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BC Politics

Pandemic Proves Need for NDP’s Promised Accessibility Laws

Advocates say legislation will provide the ‘teeth’ and ‘encouragement’ to remove barriers for people with disabilities.

Christopher Cheung 29 Oct

Christopher Cheung writes about the sociology of the city for The Tyee. Follow him on Twitter at @bychrischeung or email him.

For Amy Amantea, who lives with sight loss, the pandemic has made it harder to navigate the grocery store she’s shopped at for 15 years.

Products she usually knows where to find have been moved around. Arrows on the ground to guide customers through the store don’t help her.

“They’re good for everybody else, but it would be nice if they can check in with me if I seem to be confused about the directions,” said Amantea. “The independence I get from navigating a typical place like that the same way I always do has been robbed from me.”

The pandemic has created many new challenges for people with disabilities.

People with sight loss like Amantea have to feel frequently-touched elevator buttons to find the right one. People with chronic pain might have a hard time lining up for long periods. People with mobility challenges might have someone touch them or their device to try and help.

And it’s hard for some to communicate with service workers who are behind plexiglass, or who have their faces covered by a mask.

People with disabilities are already familiar with inaccessibility in many areas of daily life.

But COVID-19 has proven that change for a more accessible world simply takes willingness, say accessibility advocates like Amantea.

For example, many people who had a hard time commuting can now work from home. In-person events can be tuned into online. And cities are tweaking their streets to give people more room to physically distance.

Because of the pandemic, “I can do more meetings, I can do more work, I can go to more events,” said Heather McCain, the executive director of Creating Accessible Neighbourhoods. McCain lives with both visible and invisible disabilities and currently uses a walker.

“Change happens when a mass population is affected by a single incident. I believe we have the opportunity to address the gaps that have become so obvious.”

851px version of HeatherMcCainSidewalk2.jpg
‘The thing about accessibility is that you don’t notice it until you need it,’ said accessibility consultant Heather McCain. Photo by Christopher Cheung.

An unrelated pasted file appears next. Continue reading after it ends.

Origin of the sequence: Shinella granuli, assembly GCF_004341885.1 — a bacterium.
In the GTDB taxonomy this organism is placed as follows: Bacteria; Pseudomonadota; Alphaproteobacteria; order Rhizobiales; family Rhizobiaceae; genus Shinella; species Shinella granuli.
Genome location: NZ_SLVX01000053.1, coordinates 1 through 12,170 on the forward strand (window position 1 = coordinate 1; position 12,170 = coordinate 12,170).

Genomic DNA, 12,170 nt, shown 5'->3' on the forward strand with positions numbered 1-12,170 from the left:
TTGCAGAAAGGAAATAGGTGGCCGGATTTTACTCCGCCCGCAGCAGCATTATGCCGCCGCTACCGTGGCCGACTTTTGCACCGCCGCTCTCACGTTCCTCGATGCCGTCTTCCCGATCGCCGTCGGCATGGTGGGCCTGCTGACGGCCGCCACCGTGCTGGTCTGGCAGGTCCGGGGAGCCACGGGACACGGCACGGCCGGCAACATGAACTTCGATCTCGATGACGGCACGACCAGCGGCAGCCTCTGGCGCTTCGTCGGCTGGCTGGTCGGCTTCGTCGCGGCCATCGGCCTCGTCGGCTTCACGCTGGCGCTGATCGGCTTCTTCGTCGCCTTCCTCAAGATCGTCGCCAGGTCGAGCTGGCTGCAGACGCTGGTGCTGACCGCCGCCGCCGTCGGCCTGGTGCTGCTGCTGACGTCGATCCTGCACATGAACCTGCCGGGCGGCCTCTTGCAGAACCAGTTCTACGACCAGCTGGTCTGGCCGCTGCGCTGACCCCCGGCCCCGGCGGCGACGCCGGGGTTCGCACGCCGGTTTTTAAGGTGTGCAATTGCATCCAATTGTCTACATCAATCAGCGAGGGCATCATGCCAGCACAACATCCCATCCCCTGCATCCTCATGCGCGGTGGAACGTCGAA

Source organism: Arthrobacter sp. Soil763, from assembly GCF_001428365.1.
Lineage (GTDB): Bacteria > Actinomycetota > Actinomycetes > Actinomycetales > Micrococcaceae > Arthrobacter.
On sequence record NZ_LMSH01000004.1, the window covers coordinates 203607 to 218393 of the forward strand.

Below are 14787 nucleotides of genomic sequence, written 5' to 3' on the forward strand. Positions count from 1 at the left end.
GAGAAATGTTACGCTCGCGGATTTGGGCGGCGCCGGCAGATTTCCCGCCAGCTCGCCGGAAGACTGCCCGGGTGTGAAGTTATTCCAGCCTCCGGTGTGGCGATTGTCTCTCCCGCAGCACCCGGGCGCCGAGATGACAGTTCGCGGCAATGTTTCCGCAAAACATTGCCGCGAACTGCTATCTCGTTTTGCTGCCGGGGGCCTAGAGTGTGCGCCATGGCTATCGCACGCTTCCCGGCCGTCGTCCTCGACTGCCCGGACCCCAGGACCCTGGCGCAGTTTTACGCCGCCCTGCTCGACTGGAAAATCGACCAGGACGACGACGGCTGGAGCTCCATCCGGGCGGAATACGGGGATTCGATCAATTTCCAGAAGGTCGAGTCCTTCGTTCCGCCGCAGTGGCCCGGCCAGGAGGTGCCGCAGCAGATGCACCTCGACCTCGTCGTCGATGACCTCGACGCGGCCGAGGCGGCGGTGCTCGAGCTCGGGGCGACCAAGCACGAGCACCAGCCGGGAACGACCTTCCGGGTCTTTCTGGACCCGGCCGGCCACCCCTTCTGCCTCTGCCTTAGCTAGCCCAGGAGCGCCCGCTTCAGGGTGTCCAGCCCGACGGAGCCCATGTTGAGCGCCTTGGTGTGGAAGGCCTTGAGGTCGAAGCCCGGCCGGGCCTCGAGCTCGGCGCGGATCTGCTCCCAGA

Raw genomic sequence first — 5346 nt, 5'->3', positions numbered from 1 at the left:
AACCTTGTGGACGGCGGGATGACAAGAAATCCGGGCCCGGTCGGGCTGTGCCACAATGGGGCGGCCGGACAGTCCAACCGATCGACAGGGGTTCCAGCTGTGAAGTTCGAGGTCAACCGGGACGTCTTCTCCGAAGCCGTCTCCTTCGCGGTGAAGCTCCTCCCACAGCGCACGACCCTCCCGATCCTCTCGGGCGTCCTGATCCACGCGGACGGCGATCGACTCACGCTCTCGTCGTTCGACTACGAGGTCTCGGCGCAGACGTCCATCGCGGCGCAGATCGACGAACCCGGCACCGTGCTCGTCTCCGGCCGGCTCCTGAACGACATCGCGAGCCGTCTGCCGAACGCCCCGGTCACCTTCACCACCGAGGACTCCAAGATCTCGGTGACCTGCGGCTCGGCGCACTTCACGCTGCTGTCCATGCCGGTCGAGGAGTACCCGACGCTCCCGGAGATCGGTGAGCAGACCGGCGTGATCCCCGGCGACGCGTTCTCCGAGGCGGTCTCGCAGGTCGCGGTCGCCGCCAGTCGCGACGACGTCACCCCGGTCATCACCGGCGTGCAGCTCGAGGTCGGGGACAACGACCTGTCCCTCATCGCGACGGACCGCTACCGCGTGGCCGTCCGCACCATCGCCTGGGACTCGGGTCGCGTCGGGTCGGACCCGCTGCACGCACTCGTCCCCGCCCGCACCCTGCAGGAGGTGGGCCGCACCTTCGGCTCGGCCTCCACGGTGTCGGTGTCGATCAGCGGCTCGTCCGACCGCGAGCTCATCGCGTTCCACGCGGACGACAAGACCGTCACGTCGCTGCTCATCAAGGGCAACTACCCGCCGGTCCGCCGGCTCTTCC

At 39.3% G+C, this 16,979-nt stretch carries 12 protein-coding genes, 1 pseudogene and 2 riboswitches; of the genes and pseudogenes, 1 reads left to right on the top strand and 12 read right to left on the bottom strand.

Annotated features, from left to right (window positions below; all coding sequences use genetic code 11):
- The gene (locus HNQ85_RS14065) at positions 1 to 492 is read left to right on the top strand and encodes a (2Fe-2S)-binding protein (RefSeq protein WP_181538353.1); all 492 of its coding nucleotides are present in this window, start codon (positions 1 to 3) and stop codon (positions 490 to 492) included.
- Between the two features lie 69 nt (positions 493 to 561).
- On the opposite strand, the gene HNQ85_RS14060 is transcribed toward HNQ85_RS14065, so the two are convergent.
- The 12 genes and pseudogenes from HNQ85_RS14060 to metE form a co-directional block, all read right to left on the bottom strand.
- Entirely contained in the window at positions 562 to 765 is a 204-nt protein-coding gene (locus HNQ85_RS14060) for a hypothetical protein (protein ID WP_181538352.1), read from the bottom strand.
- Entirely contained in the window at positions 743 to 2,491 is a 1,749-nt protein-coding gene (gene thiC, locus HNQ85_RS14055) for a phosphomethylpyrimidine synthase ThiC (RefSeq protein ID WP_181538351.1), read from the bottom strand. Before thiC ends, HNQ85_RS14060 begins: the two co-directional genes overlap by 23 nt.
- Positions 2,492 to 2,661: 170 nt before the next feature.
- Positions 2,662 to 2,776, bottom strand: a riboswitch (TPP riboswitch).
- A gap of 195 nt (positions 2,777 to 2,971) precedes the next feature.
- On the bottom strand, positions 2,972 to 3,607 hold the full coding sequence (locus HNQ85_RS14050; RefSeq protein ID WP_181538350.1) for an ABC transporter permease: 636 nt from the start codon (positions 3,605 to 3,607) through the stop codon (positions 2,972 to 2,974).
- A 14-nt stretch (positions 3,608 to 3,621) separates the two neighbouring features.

What’s missing in B.C., McCain believes, is accessibility legislation. But that may finally be on its way.

Shane Simpson, the minister for social development and poverty reduction in the current government, didn’t run in the election. He has said that the goal of the legislation is to move beyond disability awareness and work towards “full inclusion” by setting standards.

The NDP has promised to introduce and pass it in their first post-election legislative session.

Their government did consultation on the bill last fall. The pandemic has since underlined how important it is to ensure that services, employment, communication, transportation and the built environment aren’t exclusionary.

McCain said we need the “teeth” and “encouragement” of legislation, “not just someone with a disability phoning a store and saying, ‘You have a sign in the middle of the sidewalk.’”

Even though the City of Vancouver and some businesses have tried to create more space for people to physically distance, it’s not always accessible, McCain said.

Street patios might require someone with a wheeled mobility device to go down a curb. Roped-off areas where people are expected to line up might not be cane-detectable.

Iris Thompson, who uses a guide dog and is a division director of the Canadian Council of the Blind, stresses the importance of consistency in the built environment.

Accessible public washrooms, for example, are challenging for her to navigate because they are all different.

At the Coquitlam Centre mall, there’s an accessible washroom with buttons to close and lock the door rather than a lock on the door itself.

“I don’t know where the buttons are,” said Thompson. “Not all bathrooms are meant for all disabilities. They can make them accessible for some people, but not for all.”

Pedestrian crossings can be confusing because not all of them have audible signals of when it’s safe to cross. Elevators can be confusing because the new ones have touch screens rather than tactile buttons.

Universal design is a component of the NDP’s coming legislation, which is the design of environments and products to make them more accessible to all people, regardless of age, disability or other factors.

One in five Canadians has a disability, according to Statistics Canada.

This was defined as anyone limited in daily activities due to a long-term condition or health problem, but McCain said that accessible legislation will help many people.

“People hear accessibility, and they think ‘wheelchair,’” McCain said.

“Everyone has a disability at some point in their life, whether it’s temporary, episodic or permanent. The thing about accessibility is that you don’t notice it until you need it. And when you need it, you really need it. That’s why we want people to support us because someday, they’re going to need it, and we want it to be there for them.”  [Tyee]

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